This morning my inbox was jammed with emails linking me to Angelina’s Jolie’s Op-Ed piece on “My Medical Choice,” so before my Trader Joe’s blueberry waffle made it into the toaster I learned with millions of others about her decision to have a preventive double mastectomy. I thought – awesome, she’s talking about the “C” word – taking a little bit more of the stigma away. It’s still a word that I have trouble using casually – seriously, try throwing that into a conversation. It rarely goes well and usually ends up with me saying, “but I’m fine, I’ll be fine… blah blah just fine, it wasn’t so bad,” just to get that “uh oh” panic look off their face. So honestly, thank you Angelina for that – for raising awareness, for telling your story, for telling us about the emotional impact of the death of your mother from cancer. Thank you for talking about the BRCA1 gene (and how it costs over $3000 – not covered by most insurance) and a little bit about the medical process…

But sister, my breast friend (or breastless friend) I had to put waffle number two into the toaster so it’s syrup covered semi healthy deliciousness could help me cope with the feeling of wanting to COMPLETELY FREAK OUT. Is it me or did she make it sound like she popped over to Beverly Hills for a little nip, a little tuck and skinny soy latte on the way home? She went to Pink Lotus, the amazing place I went to for my cancer, (“but I’m fine, I’ll be fine… blah blah just fine, not so bad.”) It is an incredible place in the center of Beverly Hills with valet parking and fresh flowers, state of the art technology, and wonderful world class professionals dressed in matching pink scrubs with embroidered pink lotus’s and clogs. I know how truly lucky I am to be cared for by the staff there, led by the (can I use the word amazing again?) Dr. Kristi Funk – who I credit with giving me the ability to face my decisions with a glass half full attitude (truly, how can she be so beautiful, funny and smart?!)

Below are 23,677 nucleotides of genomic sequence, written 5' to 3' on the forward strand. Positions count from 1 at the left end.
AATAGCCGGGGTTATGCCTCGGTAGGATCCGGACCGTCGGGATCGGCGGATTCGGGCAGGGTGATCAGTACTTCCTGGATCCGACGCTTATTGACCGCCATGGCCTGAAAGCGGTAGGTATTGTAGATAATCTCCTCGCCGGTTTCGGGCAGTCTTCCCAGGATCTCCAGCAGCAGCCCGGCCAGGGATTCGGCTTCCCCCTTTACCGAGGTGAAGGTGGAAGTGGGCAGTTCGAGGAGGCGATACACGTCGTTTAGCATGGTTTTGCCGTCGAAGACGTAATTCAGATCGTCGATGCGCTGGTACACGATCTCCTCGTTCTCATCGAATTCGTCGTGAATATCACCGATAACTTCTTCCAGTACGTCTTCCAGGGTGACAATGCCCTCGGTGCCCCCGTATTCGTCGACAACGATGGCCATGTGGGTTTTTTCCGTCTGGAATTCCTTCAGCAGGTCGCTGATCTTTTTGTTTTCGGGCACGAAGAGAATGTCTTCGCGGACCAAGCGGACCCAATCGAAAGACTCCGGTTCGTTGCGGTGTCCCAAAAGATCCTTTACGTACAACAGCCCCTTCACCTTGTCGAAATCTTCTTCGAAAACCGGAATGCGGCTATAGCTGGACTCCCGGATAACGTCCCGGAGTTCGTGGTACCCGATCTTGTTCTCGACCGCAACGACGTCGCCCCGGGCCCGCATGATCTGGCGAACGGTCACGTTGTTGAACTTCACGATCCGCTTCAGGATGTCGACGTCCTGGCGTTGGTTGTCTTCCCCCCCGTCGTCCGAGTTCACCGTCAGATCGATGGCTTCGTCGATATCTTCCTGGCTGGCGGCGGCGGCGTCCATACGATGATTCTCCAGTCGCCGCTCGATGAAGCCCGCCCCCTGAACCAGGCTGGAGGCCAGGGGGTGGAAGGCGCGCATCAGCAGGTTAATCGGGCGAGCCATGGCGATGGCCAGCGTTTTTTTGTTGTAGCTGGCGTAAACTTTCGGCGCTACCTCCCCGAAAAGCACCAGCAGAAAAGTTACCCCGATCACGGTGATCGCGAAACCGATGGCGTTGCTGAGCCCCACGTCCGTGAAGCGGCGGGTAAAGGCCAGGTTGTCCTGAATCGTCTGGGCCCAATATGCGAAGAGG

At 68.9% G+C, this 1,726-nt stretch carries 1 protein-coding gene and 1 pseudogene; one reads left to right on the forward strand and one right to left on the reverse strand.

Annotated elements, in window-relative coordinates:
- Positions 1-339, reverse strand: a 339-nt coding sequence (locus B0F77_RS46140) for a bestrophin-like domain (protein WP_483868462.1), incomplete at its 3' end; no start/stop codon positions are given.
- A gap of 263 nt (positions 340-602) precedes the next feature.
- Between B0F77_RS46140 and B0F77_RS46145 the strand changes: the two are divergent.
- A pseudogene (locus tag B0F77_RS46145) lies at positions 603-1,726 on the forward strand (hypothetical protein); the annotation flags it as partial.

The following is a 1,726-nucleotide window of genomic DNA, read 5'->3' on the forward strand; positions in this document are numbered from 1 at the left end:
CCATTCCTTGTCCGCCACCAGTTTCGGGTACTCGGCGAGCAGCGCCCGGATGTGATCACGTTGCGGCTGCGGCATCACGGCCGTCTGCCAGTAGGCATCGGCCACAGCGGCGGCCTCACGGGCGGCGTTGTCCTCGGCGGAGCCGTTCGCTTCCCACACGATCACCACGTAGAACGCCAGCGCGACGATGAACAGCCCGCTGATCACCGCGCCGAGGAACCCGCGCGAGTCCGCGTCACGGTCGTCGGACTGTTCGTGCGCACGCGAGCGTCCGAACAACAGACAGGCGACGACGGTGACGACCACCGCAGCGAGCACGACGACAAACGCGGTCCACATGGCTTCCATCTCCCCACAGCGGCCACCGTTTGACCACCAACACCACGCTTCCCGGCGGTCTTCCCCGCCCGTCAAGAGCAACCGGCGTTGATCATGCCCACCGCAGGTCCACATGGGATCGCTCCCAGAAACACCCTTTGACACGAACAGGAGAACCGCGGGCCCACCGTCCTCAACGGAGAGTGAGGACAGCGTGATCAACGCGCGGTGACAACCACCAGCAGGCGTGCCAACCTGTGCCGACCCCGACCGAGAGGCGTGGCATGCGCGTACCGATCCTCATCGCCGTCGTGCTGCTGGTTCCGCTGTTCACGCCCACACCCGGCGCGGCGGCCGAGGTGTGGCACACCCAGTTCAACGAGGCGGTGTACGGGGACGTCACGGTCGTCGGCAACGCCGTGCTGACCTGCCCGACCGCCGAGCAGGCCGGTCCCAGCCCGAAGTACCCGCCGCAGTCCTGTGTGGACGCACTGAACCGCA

BUT – here is why I am seriously considering waffle number three – maybe 1% of 1% (go ahead and fact check me) of women have the means, the ability financially or geographically to have an experience anywhere near this one. It is a difficult, devastating and drastic medical choice and they will not have Kristi to have hope in her eyes while telling them the facts, the flowers will be dusty and artificial and the staff will be over burdened and preoccupied and they will face stacks of medical bills that cannot be stopped. Brad will not hold their hand, they will go through radiation, they will lose their hair, they will discover that having your breasts cut off and replaced with bags of silicone is rarely with out medical complications, ask my friend who had a leak in lefty, or another friend who is livid that at the age of 60 she has two high perky softball boobies (it’s true – she pulled up her shirt “Girls Gone Wild” style and showed me) or me – who spent an entire December trying to save a nipple. (I call it the Blue Nipple Christmas – too soon?) And never without emotional consequences, imagine – never feeling the caress of a lover again, or being able to nurse a child of your own, the piece of you that has been taken and replaced by something artificial. Aliens in your bra.

Cancer is ugly, it’s hard, it’s depressing, it’s scary gross (she kinda glossed by that part about the surgical drains…really, – try going out to a restaurant with balls of your own juices in your pockets) – and it’s different for everyone, Angelina Jolie’s experience is Angelina Jolie’s experience and I understand that and will defend her right to tell it – but I really want to stand on top of my sunny (it is LA) apartment building and yell – “this is the Hollywood version!” It’s just not that easy, women need to know that going in, to talk with other women who have been through it and not think they can survive the experience based on a celebrity version, one that has been reduced to a page that make a bilateral mastectomy seem like the new black. Okay, that sounded way mean, which is probably not the way to go if you believe as I do that everyone should tell the stories in their lives, that sharing these things makes us stronger individually and as a community, but poke me and I bleed dark humor.